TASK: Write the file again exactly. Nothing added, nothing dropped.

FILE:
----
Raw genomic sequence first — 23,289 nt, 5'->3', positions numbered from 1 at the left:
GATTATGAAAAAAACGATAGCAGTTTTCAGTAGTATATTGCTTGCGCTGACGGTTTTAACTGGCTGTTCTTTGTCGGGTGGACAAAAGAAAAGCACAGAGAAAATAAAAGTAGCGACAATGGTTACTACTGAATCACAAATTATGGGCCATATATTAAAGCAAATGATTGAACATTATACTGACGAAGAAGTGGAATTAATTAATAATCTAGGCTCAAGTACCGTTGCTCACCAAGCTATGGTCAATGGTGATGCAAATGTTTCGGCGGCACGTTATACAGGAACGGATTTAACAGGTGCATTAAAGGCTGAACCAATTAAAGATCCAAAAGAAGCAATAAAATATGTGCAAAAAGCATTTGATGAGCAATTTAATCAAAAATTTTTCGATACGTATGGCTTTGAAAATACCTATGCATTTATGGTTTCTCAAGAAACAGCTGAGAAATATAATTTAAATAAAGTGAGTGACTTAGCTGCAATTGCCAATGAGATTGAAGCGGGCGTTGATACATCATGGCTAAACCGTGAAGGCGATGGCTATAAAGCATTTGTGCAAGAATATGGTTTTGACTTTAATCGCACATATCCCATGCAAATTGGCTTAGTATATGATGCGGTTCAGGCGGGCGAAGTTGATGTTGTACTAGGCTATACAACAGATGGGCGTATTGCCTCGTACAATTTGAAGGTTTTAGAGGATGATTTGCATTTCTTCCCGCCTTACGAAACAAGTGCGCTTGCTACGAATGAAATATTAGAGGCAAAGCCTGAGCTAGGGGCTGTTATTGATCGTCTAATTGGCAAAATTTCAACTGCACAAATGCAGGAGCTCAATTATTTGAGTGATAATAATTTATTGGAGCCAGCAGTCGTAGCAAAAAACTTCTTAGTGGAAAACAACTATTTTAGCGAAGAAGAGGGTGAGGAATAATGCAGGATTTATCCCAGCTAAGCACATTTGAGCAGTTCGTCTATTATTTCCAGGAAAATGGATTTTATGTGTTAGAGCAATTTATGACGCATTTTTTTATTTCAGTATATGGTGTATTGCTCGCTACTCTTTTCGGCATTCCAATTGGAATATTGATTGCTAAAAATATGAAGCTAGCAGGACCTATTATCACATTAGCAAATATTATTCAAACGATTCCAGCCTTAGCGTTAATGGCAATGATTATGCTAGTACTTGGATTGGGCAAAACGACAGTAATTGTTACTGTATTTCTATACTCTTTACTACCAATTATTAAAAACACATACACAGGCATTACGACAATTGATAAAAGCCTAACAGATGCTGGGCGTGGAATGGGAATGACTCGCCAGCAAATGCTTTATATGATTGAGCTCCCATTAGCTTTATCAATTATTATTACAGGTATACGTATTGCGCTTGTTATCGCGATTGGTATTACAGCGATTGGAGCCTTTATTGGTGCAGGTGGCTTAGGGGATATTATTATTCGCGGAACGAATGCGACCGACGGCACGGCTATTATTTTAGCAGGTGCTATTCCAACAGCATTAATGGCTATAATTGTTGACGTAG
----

Raw genomic sequence first — 23,289 nt, 5'->3', positions numbered from 1 at the left:
GATTATGAAAAAAACGATAGCAGTTTTCAGTAGTATATTGCTTGCGCTGACGGTTTTAACTGGCTGTTCTTTGTCGGGTGGACAAAAGAAAAGCACAGAGAAAATAAAAGTAGCGACAATGGTTACTACTGAATCACAAATTATGGGCCATATATTAAAGCAAATGATTGAACATTATACTGACGAAGAAGTGGAATTAATTAATAATCTAGGCTCAAGTACCGTTGCTCACCAAGCTATGGTCAATGGTGATGCAAATGTTTCGGCGGCACGTTATACAGGAACGGATTTAACAGGTGCATTAAAGGCTGAACCAATTAAAGATCCAAAAGAAGCAATAAAATATGTGCAAAAAGCATTTGATGAGCAATTTAATCAAAAATTTTTCGATACGTATGGCTTTGAAAATACCTATGCATTTATGGTTTCTCAAGAAACAGCTGAGAAATATAATTTAAATAAAGTGAGTGACTTAGCTGCAATTGCCAATGAGATTGAAGCGGGCGTTGATACATCATGGCTAAACCGTGAAGGCGATGGCTATAAAGCATTTGTGCAAGAATATGGTTTTGACTTTAATCGCACATATCCCATGCAAATTGGCTTAGTATATGATGCGGTTCAGGCGGGCGAAGTTGATGTTGTACTAGGCTATACAACAGATGGGCGTATTGCCTCGTACAATTTGAAGGTTTTAGAGGATGATTTGCATTTCTTCCCGCCTTACGAAACAAGTGCGCTTGCTACGAATGAAATATTAGAGGCAAAGCCTGAGCTAGGGGCTGTTATTGATCGTCTAATTGGCAAAATTTCAACTGCACAAATGCAGGAGCTCAATTATTTGAGTGATAATAATTTATTGGAGCCAGCAGTCGTAGCAAAAAACTTCTTAGTGGAAAACAACTATTTTAGCGAAGAAGAGGGTGAGGAATAATGCAGGATTTATCCCAGCTAAGCACATTTGAGCAGTTCGTCTATTATTTCCAGGAAAATGGATTTTATGTGTTAGAGCAATTTATGACGCATTTTTTTATTTCAGTATATGGTGTATTGCTCGCTACTCTTTTCGGCATTCCAATTGGAATATTGATTGCTAAAAATATGAAGCTAGCAGGACCTATTATCACATTAGCAAATATTATTCAAACGATTCCAGCCTTAGCGTTAATGGCAATGATTATGCTAGTACTTGGATTGGGCAAAACGACAGTAATTGTTACTGTATTTCTATACTCTTTACTACCAATTATTAAAAACACATACACAGGCATTACGACAATTGATAAAAGCCTAACAGATGCTGGGCGTGGAATGGGAATGACTCGCCAGCAAATGCTTTATATGATTGAGCTCCCATTAGCTTTATCAATTATTATTACAGGTATACGTATTGCGCTTGTTATCGCGATTGGTATTACAGCGATTGGAGCCTTTATTGGTGCAGGTGGCTTAGGGGATATTATTATTCGCGGAACGAATGCGACCGACGGCACGGCTATTATTTTAGCAGGTGCTATTCCAACAGCATTAATGGCTATAATTGTTGACGTAG